The Struggle for Iran
The Islamic Republic is alive but not well
Feb 22, 2010, Vol. 15, No. 22 • By REUEL MARC GERECHT
Supreme leader Ali Khamenei had a good day on February 11. If the pro-democracy Green movement had managed to send hundreds of thousands of demonstrators once again onto Tehran’s streets, his heybat—the indispensable awe behind dictatorship—would have been finished. Backed by an enormous security force drawn from all over the country, the regime let the world know that Khamenei still rules. So is the opposition finished? And has the Islamic Republic’s theocracy now mutated into a crude police state, an Iranian version of the Arab autocracies that become ever more unpopular and lifeless but don’t collapse?
The answer to both questions is “no.” Although the leaders of the Green movement—Mir-Hossein Mousavi, Mehdi Karroubi, and Mohammad Khatami—and the college-educated foot-soldiers of the cause may doubt it, they, too, had a decent day. They survived. They’ve also learned a lesson that former prime minister Mousavi already knew: The opposition needs to expand its base into the poor quarters of Tehran and other large cities. The regime has essentially ceded the universities and the middle and upper classes to the opposition. This is a large strategic base. Apart from Turkey, Iran is the best-educated Muslim country in the Middle East. Education is highly valued; even the most conservative religious families send beloved daughters to Iran’s best secular universities. Although the Islamic Republic’s rulers have periodically waged war on higher education and its pernicious habit of turning “good Muslims” into inquiring minds, the revolution opened universities to the poor. The quality of an Iranian education isn’t what it was under the shah, but universities have remained remarkably resilient institutions that incubate democratic sympathies.
Odds are the opposition has an army of fans among the poor—the so-called mostazafan, “the oppressed,” whom the regime has always counted on. And when their intelligent sons and daughters go to school, they too often become democratic dissidents. But the Green movement has not figured out how to mobilize its impoverished friends (it’s barely figured out how to mobilize the educated middle class). Although the 1979 Islamic revolution, like all revolutions, was a top-down affair, local mosques and their preachers proved effective revolutionary agents among the downtrodden. The Green movement has no equivalent. Without sans-culottes—working-class organizers—it’s hard to see how the opposition can operationally outflank Khamenei’s security services, which have fine-tuned their capacity to find and intimidate those who step forward.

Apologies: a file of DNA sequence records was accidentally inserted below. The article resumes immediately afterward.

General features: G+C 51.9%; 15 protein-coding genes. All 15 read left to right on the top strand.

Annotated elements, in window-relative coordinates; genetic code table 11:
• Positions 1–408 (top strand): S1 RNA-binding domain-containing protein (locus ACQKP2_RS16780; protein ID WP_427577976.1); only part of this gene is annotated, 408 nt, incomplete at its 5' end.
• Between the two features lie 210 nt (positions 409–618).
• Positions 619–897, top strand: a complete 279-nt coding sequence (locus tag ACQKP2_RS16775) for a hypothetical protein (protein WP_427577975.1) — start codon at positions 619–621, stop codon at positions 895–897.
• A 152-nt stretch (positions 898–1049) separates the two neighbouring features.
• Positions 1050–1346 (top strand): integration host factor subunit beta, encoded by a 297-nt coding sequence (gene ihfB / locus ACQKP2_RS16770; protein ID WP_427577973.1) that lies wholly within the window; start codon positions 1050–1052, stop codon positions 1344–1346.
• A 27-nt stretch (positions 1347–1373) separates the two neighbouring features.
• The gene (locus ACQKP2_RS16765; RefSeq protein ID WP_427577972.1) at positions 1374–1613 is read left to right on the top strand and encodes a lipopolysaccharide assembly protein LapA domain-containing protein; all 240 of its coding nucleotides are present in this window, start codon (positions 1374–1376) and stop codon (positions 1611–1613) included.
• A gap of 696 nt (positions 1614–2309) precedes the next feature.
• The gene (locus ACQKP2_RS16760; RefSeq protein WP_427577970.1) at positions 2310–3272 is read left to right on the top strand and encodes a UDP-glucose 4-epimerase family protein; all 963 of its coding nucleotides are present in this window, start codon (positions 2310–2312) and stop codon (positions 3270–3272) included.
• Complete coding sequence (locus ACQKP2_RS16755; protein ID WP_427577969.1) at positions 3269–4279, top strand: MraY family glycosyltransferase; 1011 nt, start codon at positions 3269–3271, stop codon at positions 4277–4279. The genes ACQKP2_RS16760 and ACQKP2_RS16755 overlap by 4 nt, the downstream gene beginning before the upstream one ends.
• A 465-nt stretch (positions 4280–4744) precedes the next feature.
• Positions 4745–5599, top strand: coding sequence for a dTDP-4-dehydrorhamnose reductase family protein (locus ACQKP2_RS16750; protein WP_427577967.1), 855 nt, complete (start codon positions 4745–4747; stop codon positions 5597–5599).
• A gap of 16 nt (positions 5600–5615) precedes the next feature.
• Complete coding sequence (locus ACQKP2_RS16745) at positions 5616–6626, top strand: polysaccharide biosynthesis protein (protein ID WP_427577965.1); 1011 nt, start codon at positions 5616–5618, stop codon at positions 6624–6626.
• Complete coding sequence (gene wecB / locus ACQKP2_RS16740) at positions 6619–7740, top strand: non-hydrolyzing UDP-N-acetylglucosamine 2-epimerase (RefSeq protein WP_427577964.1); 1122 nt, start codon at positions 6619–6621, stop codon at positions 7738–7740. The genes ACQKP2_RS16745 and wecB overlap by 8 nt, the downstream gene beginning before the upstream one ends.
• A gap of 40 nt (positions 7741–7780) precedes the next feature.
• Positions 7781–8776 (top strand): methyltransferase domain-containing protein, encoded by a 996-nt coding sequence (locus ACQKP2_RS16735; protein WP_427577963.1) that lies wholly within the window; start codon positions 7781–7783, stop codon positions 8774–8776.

But one shouldn’t get too depressed. If the opposition can hang together philosophically (having family members beaten and imprisoned focuses the mind), it can afford to be patient. Iran has lots of national and religious holidays when the opposition can try again to take the streets. Although the regime can successfully deny the Internet and cell phone communication to its foes for short periods of time, the opposition can go low-tech. Older dissidents no doubt remember that the shah’s secret police were regularly frustrated by anonymous pamphleteering—the famous shabnamehs, “night letters”—that chronicled the king’s sins and helped organize the clerical and lay opposition. Oppression always produces dissident creativity. And Shiism is a faith that extols patience, suffering, and (finally) salvation.
The regime will have to keep an enormous reserve of riot-control forces ready for deployment in Tehran. This will probably leave other cities lightly covered. Although the opposition is disorganized (a virtue when the secret police are prowling), it probably possesses considerable intelligence-collection potential against the security services. Iranian families gossip, and the Iranian ruling elite, especially within the clergy, is a complex matrix of intermarriage, where pro-regime and pro-democracy relatives intermingle. It probably won’t take the opposition too long to figure out which Basij—the lower-class riot-control thugs—and Revolutionary Guard units have been deployed to Tehran and elsewhere. The opposition will have some idea of when these forces come and go. They will increasingly have a better idea of where the regime has let down its guard.
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